Planning for Success: Tips for Short- and Long-Term Planning

We all know that Condos are “not-for-profit” corporations acting within specific regulations set by governments, Corporation’s Declaration, rules and policies with a view to all other Acts, Codes and Laws with limitations. But with so much at stake, why not take some best practices from other successful organizations and businesses and apply them to our industry? Why not operate like a successful business?

While a condo doesn’t operate to turn a profit, it should act to protect the investors’ property and develop the value of the real-estate by maintaining and advancing the facilities and infrastructure.

What tools and knowledge does a property manager need to reach maximum benefit for investors, tenants and shareholders?

One of the practical tools is to have a Strategic Plan for each Condo. I will explain some basic information for condominium managers to consider when creating a Strategic Plan, including short-term and long-term goals.

Strategic Planning is a process involving a number of steps and analysis that identify the current status of the organization, including its mission, vision for the future, operating values, needs, goals, prioritized actions and strategies, action plans and evaluation strategy.

A strategic plan includes more than day-to-day activities and future preventative maintenance. Every condominium needs strategy plans, goals (short and long terms), and policies to guide future leaders, Board of Directors and operational decision makers. With a clear and concise strategic plan, your board and unit owners will enjoy a roadmap that helps them stay focused on the important tasks and goals that will provide high-quality lifestyle and long-term benefits to the community.

Other benefits of a strategic plan include activities that advance the condo’s goals, expose the factors that may impact condo resident’s quality of life, and reveal the external perception of the condominium and how it may influence the marketability and value of its properties.

How to Start

One of the best and important tools to use for effective Strategic Planning is the SWOT (Strengths, Weaknesses, Opportunities and Threats) Analysis:

  1. Strengths. Identify the organization’s internal characteristics that enhance the condo’s ability to meet its mission and vision. Some examples: Property location, facilities, committee volunteers and access to public amenities.
  2. Weaknesses. The internal characteristics that detract from the corporation’s ability to meet its mission and vision or put it at a competitive disadvantage over other neighbourhood condos. Examples include poorly reserve funded projects and deferred maintenance.
  3. Opportunities. The external factors that may enable a condo to meet its mission and vision. Some examples include property management company support, technological advances, professional contractors and government subsidies for community enhancement projects.
  4. Threats. Capture the external factors that may prevent the condominium from meeting its mission and vision. Some examples include theft, weather conditions, natural disasters, a high foreclosure rate, undesirable local government projects and new neighbourhood development that may undermine resale prices.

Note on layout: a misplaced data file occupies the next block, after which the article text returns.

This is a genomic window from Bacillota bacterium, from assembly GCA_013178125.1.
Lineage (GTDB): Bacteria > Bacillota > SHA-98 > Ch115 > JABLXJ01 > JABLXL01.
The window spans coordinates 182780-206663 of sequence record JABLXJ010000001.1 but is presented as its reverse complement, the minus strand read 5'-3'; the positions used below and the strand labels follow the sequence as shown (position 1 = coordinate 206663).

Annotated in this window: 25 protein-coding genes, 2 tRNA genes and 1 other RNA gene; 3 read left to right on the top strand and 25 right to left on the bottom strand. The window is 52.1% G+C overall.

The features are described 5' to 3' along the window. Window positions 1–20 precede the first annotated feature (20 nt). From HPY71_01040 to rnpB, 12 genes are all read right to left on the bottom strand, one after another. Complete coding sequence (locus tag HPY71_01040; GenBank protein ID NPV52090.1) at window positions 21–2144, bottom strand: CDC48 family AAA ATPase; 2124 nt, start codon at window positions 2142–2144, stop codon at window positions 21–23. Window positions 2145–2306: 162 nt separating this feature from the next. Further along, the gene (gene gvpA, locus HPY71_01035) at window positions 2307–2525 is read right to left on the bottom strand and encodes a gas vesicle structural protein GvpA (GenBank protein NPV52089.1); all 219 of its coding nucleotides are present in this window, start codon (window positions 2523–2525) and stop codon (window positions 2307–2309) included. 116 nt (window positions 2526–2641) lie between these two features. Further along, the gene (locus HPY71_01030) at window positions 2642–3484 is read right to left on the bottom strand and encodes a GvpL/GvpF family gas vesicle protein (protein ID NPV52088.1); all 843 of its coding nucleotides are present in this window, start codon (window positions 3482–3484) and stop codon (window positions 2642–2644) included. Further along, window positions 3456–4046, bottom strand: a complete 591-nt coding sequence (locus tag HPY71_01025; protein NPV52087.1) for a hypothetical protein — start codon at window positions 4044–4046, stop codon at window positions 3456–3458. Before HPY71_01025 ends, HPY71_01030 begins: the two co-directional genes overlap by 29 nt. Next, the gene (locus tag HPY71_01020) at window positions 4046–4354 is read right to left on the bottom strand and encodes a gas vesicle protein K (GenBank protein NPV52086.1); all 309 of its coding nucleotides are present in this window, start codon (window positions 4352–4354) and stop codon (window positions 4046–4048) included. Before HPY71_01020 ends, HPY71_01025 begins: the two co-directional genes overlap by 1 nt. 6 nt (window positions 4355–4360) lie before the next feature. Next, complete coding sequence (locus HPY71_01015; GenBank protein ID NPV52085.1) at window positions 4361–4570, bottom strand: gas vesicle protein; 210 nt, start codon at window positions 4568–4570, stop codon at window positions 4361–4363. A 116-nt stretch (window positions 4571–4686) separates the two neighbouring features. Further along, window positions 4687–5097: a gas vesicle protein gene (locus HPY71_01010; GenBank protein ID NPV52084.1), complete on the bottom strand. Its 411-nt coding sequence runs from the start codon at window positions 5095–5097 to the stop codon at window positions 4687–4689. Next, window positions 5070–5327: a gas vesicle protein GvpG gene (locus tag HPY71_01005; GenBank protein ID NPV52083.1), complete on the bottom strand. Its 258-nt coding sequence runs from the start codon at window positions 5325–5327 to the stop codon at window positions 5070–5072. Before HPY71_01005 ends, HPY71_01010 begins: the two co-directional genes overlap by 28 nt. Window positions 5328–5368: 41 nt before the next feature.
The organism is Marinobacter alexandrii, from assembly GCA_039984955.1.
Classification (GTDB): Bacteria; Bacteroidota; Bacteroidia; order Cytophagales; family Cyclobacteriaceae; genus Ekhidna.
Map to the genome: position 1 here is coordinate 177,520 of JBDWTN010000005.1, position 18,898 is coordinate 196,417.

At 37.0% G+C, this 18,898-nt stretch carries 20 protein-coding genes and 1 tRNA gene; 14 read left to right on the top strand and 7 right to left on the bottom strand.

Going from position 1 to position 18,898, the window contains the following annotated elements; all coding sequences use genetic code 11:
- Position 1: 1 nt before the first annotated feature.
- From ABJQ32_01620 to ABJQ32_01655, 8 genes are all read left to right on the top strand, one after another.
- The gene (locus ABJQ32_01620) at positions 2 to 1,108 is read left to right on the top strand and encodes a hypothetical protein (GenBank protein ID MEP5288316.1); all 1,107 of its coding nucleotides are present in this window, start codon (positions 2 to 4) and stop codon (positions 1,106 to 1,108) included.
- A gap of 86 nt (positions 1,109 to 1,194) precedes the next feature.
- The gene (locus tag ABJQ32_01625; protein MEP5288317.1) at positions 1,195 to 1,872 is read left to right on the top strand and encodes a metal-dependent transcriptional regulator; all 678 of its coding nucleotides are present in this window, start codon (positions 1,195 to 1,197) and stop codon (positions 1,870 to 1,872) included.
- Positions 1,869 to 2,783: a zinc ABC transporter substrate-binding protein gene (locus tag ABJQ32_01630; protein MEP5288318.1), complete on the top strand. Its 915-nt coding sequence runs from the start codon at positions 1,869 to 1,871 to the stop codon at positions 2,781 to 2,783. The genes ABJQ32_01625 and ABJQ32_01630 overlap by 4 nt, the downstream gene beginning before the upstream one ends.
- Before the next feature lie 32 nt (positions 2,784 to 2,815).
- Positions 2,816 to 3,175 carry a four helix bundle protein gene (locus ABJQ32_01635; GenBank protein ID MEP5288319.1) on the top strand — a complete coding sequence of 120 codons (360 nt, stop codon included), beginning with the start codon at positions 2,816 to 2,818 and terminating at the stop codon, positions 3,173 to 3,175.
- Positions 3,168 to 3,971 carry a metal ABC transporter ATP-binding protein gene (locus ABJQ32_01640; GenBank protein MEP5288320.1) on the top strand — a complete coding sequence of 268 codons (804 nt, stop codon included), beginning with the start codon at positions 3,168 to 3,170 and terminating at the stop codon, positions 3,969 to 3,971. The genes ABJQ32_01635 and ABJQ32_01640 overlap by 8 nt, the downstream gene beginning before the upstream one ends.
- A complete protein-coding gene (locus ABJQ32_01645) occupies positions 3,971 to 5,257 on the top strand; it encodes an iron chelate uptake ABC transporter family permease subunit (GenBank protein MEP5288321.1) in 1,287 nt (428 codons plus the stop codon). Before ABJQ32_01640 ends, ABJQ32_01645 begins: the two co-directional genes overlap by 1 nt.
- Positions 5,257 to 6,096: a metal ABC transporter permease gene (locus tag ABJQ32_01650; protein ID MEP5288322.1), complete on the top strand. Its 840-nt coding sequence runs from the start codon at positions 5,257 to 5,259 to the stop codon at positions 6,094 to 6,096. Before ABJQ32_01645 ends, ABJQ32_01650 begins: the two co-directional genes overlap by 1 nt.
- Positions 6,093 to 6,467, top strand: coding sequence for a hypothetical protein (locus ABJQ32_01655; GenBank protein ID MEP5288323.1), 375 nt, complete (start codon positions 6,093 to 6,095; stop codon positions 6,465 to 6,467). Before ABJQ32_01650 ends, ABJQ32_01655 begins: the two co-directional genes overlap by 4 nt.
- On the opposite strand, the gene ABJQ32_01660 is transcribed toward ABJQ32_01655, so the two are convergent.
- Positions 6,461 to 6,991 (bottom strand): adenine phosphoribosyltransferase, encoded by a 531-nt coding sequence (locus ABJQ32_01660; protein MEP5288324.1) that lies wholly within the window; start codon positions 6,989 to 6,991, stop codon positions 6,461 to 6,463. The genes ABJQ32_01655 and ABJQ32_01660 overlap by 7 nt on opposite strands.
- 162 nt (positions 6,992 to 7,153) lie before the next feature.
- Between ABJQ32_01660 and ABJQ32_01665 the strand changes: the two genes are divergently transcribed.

Once the SWOT is complete, you can move on to short- and long-term planning.

A short-term plan (annual plan) is something you want to do in the near future for your condo. The near future can mean today, this week, this month, or even this year. A short-term goal is something you want and have to accomplish soon.

A long-term plan is something you want to do in the future. Long-term goals always require time and planning. They are not something you can reach this week or even this year. Long-term plans usually take 12 months or more to achieve.

Tips for Setting Long-Term Goals and Plans
  • Work backwards. Think about what you want to achieve in the future then plan steps going back to what you can do right now.
  • Create a picture of where you want to be in 5 and 10 years from now.
  • Think about what you need to do in three years, in one year, and in six months to get to your long-term goal.
  • Write down what you need to do each month to achieve your objectives.
  • After each monthly objective is achieved, look at your long-term goals and adjust them as needed.

After identifying and evaluating the SWOT for your condominium and setting SMART goals with action plans which support your mission and vision, your condo will be well on its way to becoming a well-oiled machine that meets the needs of the owners and tenants in the community. Depending on the size and complexity of your buildings, a modest investment in strategic planning can return large dividends in the form of satisfied owners and increased property values.

You may ask why a reserve fund study isn’t enough for short- and long-term plans.

Generally a condo board along with management will rely on a reserve fund study to map out future projects and major expenditures, but unless otherwise guided, reserve funds studies will aim for major replace or repair within the scope of current drawings.

If windows are set to be replaced in 15-years, the engineer will set cost guidelines to replace the windows at a similar grade. It won’t factor in the opportunity to replace it with new and better energy efficiency and functionality plans or designs.

I strongly recommend all property managers to have an annual plan on their desk and a binder of wish lists, long term plans for projects and activities for their usage, Board’s decision making and budgeting proposals.

Daniel Mousavi, MBA, RCM is a Property Manager with Dell Property Management.